• Jakubowski M.
        • et al.
        A neural mechanism for exacerbation of headache by light.
        Nat Neurosci. 2010; 13: 239-245https://doi.org/10.1038/nn.2475
        • Gooley J.J.
        • Lu J.
        • Fischer D.
        • et al.
        A broad role for melanopsin in nonvisual photoreception.
        J Neurosci. 2003; 23: 7093-7106
        • Hattar S.
        • Lucas R.J.
        • Mrosovsky N.
        • et al.
        Melanopsin and rod-cone photoreceptive systems account for all major accessory visual functions in mice.
        Nature. 2003; 424: 76-81https://doi.org/10.1038/nature01761
        • Brown T.M.
        • Allen A.E.
        • al-Enezi J.
        • et al.
        The melanopic sensitivity function accounts for melanopsin-driven responses in mice under diverse lighting conditions.
        PLoS One. 2013; 8: e53583https://doi.org/10.1371/journal.pone.0053583
        • Dowson A.J.
        Assessing the impact of migraine.
        Curr Med Res Opin. 2001; 17: 298-309
        • Smelt A.F.
        • Assendelft W.J.
        • Terwee C.B.
        • et al.
        What is a clinically relevant change on the HIT-6 questionnaire? An estimation in a primary-care population of migraine patients.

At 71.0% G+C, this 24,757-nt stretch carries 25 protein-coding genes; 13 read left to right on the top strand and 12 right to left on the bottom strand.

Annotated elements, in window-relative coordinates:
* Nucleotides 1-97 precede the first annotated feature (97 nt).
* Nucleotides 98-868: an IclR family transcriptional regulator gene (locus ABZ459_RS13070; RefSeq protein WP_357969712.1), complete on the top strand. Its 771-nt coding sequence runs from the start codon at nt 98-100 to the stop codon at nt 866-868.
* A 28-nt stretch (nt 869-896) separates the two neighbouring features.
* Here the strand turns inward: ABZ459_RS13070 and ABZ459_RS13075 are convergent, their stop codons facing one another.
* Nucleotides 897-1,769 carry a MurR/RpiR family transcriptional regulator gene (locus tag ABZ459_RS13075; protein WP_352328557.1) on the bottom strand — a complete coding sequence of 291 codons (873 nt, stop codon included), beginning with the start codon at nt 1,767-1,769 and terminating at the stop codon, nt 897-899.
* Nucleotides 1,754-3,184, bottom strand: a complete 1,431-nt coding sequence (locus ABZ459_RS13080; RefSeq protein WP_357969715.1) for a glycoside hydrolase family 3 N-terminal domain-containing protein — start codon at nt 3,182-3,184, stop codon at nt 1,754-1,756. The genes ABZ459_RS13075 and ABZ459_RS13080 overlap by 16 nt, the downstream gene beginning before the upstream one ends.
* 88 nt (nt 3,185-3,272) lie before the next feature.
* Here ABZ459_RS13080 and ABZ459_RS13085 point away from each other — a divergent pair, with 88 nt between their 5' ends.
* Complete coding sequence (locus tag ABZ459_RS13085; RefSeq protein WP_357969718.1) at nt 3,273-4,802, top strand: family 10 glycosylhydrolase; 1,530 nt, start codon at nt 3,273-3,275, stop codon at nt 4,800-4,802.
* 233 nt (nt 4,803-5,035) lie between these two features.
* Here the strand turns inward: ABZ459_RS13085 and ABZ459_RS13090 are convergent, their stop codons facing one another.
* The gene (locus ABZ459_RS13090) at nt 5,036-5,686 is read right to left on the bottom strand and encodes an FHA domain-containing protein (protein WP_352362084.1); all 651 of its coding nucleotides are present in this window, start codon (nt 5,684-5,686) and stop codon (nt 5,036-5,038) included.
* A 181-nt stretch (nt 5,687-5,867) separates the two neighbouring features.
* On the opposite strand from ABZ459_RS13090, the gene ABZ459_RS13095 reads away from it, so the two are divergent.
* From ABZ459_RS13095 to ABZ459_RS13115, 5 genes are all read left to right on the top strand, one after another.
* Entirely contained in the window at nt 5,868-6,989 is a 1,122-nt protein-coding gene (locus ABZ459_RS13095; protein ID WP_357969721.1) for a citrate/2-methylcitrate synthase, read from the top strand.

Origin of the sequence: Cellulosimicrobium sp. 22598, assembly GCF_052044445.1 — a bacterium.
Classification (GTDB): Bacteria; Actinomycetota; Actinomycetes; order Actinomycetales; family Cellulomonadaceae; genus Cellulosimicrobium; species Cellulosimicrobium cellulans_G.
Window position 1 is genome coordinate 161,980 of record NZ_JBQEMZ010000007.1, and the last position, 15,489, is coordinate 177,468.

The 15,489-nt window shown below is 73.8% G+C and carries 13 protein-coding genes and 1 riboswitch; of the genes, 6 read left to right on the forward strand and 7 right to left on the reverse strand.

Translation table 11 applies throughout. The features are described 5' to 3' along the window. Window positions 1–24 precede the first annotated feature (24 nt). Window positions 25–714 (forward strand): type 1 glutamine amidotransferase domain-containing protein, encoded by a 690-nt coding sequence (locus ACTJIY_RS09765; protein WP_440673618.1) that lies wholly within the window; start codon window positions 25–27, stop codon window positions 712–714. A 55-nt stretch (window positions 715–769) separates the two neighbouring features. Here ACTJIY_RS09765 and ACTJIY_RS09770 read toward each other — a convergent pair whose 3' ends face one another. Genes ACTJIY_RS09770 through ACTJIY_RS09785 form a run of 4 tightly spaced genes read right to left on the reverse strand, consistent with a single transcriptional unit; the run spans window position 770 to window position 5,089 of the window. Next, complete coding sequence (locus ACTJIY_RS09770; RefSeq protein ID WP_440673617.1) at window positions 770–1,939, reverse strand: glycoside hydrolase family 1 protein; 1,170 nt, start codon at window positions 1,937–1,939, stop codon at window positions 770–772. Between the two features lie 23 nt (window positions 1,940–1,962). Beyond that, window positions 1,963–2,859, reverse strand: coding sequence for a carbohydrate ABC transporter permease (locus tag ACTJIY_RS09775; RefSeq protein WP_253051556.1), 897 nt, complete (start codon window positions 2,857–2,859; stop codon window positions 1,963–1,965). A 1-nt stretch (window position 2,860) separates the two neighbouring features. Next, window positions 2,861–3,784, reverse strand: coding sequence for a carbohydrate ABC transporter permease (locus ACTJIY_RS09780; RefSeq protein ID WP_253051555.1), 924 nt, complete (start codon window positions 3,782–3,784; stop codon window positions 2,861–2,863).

Cephalalgia. 2014; 34: 29-36https://doi.org/10.1177/0333102413497599
        • Goadsby P.J.
        • Lipton R.B.
        • Ferrari M.D.
        Migraine–current understanding and treatment.
        N Engl J Med. 2002; 346: 257-270
        • Chellappa S.L.
        • Ly J.Q.
        • Meyer C.
        • et al.
        Photic memory for executive brain responses.
        Proc Natl Acad Sci U S A. 2014; 111: 6087-6091https://doi.org/10.1073/pnas.1320005111
        • Mure L.S.
        • Cornut P.L.
        • Rieux C.
        • et al.
        Melanopsin bistability: a fly’s eye technology in the human retina.
        PLoS One. 2009; 4: e5991https://doi.org/10.1371/journal.pone.0005991
        • Wilkins A.J.
        • Patel R.
        • Adjamian P.
        • et al.
        Tinted spectacles and visually sensitive migraine.
        Cephalalgia. 2002; 22: 711-719